For the Austin-based artist, the songwriting doesn't stop when the song's recorded.

Photo of James McMurtry

"Some music is for escape and we don't want to escape back to reality," James McMurtry says. He's responding to the idea that his songs are almost the opposite of those that come out of Nashville today, songs that are vibrant with nostalgia for events that didn't happen and cinematically amp up the people we were and things we did. "I try to write a little more realism because that's my bent. I can't help it."

James McMurtry plays One Eyed Jacks Wednesday night, and he looks and sounds like a guy who prefers a his songs laced with a strong dose of reality. His voice is in no danger of over-prettifying a melody, and his face settles naturally on stern, but both suit his art, which tell stories that are the other side of country. In "Choctaw Bingo," he sings:

Uncle Slayton's got his Texan pride
Back in the thickets with his Asian bride
He's got a Airstream trailer and a Holstein cow 
His still makes whiskey 'cause his still knows how

Later, McMurtry observes, "He cooks that crystal meth because the shine don't sell / You know he likes his money he don't mind the smell."

McMurtry's songs really only relate to country in the way that musicians from Austin show the influence of Willie Nelson and Townes Van Zandt - songs that are blues-based with a semi-rural working class sensibility. Live, they can step into the Crazy Horse zone (minus the solos), and McMurtry points to Steve Earle as an influence.

McMurtry's getting ready to record a new album, which he'll produce with Lafayette's C.C. Adcock. The two met in Austin's Continental Club, where McMurtry plays regularly and Adcock hangs out when he's in Austin. The two worked together to record a new version of McMurtry's song, "We Can't Make it Here Anymore" for 2012's Occupy This Album. He was joined on the song by Earle and Joan Baez, both of whom cut their tracks in studios closer to their homes and sent them to McMurtry and Adcock. "Charles had to spend some time making it sound like we were all in the same room," he says.

Working with Adcock has forced McMurtry to change his ways of working. He's not a prolific writer, he admits. "I have to keep picking at it until it's a song." He has often ended up cramming to get songs done enough to go in the studio, but Adcock prefers that the band has the songs done and arrangements sorted out before they get to the studio. That means McMurtry's spending more time preparing than usual, but he's optimistic that the time is well-spent. 

"We're working some of the songs live and getting them under our fingers so that when we go in the studio, we'll know how to cut these songs," he says.

That doesn't mean that the recorded versions will be the final versions of the songs. His continue to change with time, and he prefers the version of "Hurricane Party" that appeared on his Live in Europe album to the one on 2008's Just Us Kids. Lyrically, the songs evolve as well. "It's done when it loses the cringe factor," he says, a process that can take years.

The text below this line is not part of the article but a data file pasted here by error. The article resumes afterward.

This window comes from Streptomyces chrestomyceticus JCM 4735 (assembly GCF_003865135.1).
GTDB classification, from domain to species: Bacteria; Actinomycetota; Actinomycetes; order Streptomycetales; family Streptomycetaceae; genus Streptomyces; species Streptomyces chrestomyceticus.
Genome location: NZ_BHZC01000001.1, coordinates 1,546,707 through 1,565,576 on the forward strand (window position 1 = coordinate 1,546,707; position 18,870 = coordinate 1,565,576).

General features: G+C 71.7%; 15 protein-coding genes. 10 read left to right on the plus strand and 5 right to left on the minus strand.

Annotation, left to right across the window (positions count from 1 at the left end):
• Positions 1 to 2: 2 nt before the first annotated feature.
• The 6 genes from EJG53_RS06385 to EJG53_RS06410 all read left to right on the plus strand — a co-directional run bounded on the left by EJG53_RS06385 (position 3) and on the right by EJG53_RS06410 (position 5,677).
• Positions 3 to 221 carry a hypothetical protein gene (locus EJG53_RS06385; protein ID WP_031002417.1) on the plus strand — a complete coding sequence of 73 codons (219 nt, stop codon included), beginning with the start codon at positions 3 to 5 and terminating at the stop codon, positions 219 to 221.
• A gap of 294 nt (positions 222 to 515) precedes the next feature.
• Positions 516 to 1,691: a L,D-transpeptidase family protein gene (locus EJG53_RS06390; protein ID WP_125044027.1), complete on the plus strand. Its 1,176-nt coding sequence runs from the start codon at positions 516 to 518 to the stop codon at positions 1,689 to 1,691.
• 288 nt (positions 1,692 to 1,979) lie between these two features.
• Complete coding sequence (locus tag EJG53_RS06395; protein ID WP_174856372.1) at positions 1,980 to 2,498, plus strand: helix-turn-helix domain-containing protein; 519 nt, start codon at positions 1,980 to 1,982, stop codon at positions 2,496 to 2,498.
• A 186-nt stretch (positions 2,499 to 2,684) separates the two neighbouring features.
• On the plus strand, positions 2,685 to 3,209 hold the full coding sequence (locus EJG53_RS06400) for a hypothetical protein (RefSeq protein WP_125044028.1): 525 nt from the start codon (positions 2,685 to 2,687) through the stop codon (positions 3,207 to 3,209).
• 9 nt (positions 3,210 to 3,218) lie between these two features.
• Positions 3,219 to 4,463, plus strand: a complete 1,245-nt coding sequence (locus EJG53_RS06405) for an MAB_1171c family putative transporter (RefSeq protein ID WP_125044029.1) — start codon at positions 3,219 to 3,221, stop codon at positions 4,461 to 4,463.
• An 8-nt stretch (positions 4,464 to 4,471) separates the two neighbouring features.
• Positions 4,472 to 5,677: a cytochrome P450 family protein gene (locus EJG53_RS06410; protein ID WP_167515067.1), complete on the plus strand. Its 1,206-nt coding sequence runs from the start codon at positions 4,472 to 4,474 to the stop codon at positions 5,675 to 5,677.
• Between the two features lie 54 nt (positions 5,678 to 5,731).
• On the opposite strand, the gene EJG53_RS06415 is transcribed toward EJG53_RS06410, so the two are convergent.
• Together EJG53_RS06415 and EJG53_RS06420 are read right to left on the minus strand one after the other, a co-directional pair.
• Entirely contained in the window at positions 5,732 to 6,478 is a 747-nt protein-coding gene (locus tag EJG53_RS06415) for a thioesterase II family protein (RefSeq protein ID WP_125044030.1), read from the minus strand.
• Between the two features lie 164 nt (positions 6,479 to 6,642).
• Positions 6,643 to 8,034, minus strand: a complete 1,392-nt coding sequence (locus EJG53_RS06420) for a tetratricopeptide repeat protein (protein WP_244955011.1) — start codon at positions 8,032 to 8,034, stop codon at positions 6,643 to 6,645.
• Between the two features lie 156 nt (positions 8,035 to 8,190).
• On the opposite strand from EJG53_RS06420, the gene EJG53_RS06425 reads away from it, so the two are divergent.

"We Can't Make it Here Anymore" changed McMurtry's national profile. Before it, he was the sort of artist who had a cult that admired smart, literate, darkly humorous songs that brought the counterculture, the academy and rock 'n' roll together in unpretentious songs. After writing the song out of frustration that his Democratic vote meant little in a red state like Texas, he knew he had something. He cut an acoustic version, then an electric version with his band that he put out as a download. That helped the song spread in ways that none of his had traveled before and introduced McMurtry to the power of the Internet. At the time though, the song was met with mixed response. Many took it as an anti-Bush song at the time when George W. Bush's popularity was still on the rise. He intended it as a song against outsourcing ("which really got going under Clinton. Nobody seemed to notice that."), but six months later when his Childish Things album came out in 2005, the faltering economy made the song seem prophetic and helped McMurtry find the biggest audience of his career.

"My biggest market for a long time was Bangor, Maine, first because Stephen King owns a big classic rock station there and he played that song," McMurtry says. "Maine had lost 30,000 jobs to outsourcing at that time. It worked its way down the coast to South Carolina, where Walmart was taking over and the textile mills were gone."

When Childish Things' follow-up, Just Us Kids, came out, it included "Cheney's Toy," a second political song for an artist who had up until a few years before hadn't been particularly political. It was the first song people drew attention to off the album, which McMurtry considered a mistake. "It was never going to have the appeal of 'Can't Make it Here Anymore,'" he says. "'Cheney's Toy' was more of a rant."

Now that he's working on a new album, McMurtry is taking what his writing muse gives him. If it's political, he's okay with that but he's not looking for something political. "The problem with political songs is that you tend to get rants like 'Cheney's Toy,' which is okay, or you can get sermons if you're not careful. If you've got to force the song to make your point, you can beat the life out of it, and a sermon nobody wants to hear."